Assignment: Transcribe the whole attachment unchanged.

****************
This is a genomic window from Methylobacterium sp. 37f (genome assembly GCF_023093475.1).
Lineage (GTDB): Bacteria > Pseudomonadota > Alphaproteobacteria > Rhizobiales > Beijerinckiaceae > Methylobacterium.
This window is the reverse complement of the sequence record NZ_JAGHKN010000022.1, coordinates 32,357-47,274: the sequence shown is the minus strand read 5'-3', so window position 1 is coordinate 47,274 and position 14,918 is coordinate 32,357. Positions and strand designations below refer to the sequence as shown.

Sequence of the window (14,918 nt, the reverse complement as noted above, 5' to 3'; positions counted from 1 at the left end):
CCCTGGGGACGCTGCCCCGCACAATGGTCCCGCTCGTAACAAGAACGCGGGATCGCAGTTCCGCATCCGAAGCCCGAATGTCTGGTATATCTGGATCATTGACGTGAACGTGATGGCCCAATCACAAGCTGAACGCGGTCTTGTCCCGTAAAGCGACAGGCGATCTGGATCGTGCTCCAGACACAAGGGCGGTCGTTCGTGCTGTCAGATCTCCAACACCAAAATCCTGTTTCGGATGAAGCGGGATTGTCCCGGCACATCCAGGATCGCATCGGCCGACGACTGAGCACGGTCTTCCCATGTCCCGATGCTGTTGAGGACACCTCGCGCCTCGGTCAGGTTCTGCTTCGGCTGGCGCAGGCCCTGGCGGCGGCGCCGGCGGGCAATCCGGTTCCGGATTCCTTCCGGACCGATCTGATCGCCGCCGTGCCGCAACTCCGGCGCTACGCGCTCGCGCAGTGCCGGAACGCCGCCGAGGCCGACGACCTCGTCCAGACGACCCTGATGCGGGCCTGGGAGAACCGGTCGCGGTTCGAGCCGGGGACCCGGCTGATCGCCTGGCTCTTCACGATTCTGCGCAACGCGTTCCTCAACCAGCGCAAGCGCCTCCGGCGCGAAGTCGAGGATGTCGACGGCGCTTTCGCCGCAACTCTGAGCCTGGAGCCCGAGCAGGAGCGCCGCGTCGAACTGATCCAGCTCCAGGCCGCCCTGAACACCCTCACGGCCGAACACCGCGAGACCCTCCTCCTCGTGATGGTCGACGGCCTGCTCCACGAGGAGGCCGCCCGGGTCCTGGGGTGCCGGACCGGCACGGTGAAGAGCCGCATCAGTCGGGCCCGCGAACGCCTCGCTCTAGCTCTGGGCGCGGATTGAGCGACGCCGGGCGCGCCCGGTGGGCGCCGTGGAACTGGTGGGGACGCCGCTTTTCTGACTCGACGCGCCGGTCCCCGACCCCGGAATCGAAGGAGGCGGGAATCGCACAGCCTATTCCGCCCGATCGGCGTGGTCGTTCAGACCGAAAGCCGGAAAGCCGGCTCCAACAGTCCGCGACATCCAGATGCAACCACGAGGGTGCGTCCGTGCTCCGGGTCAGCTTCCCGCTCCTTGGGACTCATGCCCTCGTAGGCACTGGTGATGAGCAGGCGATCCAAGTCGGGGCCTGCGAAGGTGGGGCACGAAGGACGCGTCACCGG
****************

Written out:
This is a genomic window from Methylobacterium sp. 37f (genome assembly GCF_023093475.1).
Lineage (GTDB): Bacteria > Pseudomonadota > Alphaproteobacteria > Rhizobiales > Beijerinckiaceae > Methylobacterium.
This window is the reverse complement of the sequence record NZ_JAGHKN010000022.1, coordinates 32,357-47,274: the sequence shown is the minus strand read 5'-3', so window position 1 is coordinate 47,274 and position 14,918 is coordinate 32,357. Positions and strand designations below refer to the sequence as shown.

Sequence of the window (14,918 nt, the reverse complement as noted above, 5' to 3'; positions counted from 1 at the left end):
CCCTGGGGACGCTGCCCCGCACAATGGTCCCGCTCGTAACAAGAACGCGGGATCGCAGTTCCGCATCCGAAGCCCGAATGTCTGGTATATCTGGATCATTGACGTGAACGTGATGGCCCAATCACAAGCTGAACGCGGTCTTGTCCCGTAAAGCGACAGGCGATCTGGATCGTGCTCCAGACACAAGGGCGGTCGTTCGTGCTGTCAGATCTCCAACACCAAAATCCTGTTTCGGATGAAGCGGGATTGTCCCGGCACATCCAGGATCGCATCGGCCGACGACTGAGCACGGTCTTCCCATGTCCCGATGCTGTTGAGGACACCTCGCGCCTCGGTCAGGTTCTGCTTCGGCTGGCGCAGGCCCTGGCGGCGGCGCCGGCGGGCAATCCGGTTCCGGATTCCTTCCGGACCGATCTGATCGCCGCCGTGCCGCAACTCCGGCGCTACGCGCTCGCGCAGTGCCGGAACGCCGCCGAGGCCGACGACCTCGTCCAGACGACCCTGATGCGGGCCTGGGAGAACCGGTCGCGGTTCGAGCCGGGGACCCGGCTGATCGCCTGGCTCTTCACGATTCTGCGCAACGCGTTCCTCAACCAGCGCAAGCGCCTCCGGCGCGAAGTCGAGGATGTCGACGGCGCTTTCGCCGCAACTCTGAGCCTGGAGCCCGAGCAGGAGCGCCGCGTCGAACTGATCCAGCTCCAGGCCGCCCTGAACACCCTCACGGCCGAACACCGCGAGACCCTCCTCCTCGTGATGGTCGACGGCCTGCTCCACGAGGAGGCCGCCCGGGTCCTGGGGTGCCGGACCGGCACGGTGAAGAGCCGCATCAGTCGGGCCCGCGAACGCCTCGCTCTAGCTCTGGGCGCGGATTGAGCGACGCCGGGCGCGCCCGGTGGGCGCCGTGGAACTGGTGGGGACGCCGCTTTTCTGACTCGACGCGCCGGTCCCCGACCCCGGAATCGAAGGAGGCGGGAATCGCACAGCCTATTCCGCCCGATCGGCGTGGTCGTTCAGACCGAAAGCCGGAAAGCCGGCTCCAACAGTCCGCGACATCCAGATGCAACCACGAGGGTGCGTCCGTGCTCCGGGTCAGCTTCCCGCTCCTTGGGACTCATGCCCTCGTAGGCACTGGTGATGAGCAGGCGATCCAAGTCGGGGCCTGCGAAGGTGGGGCACGAAGGACGCGTCACCGG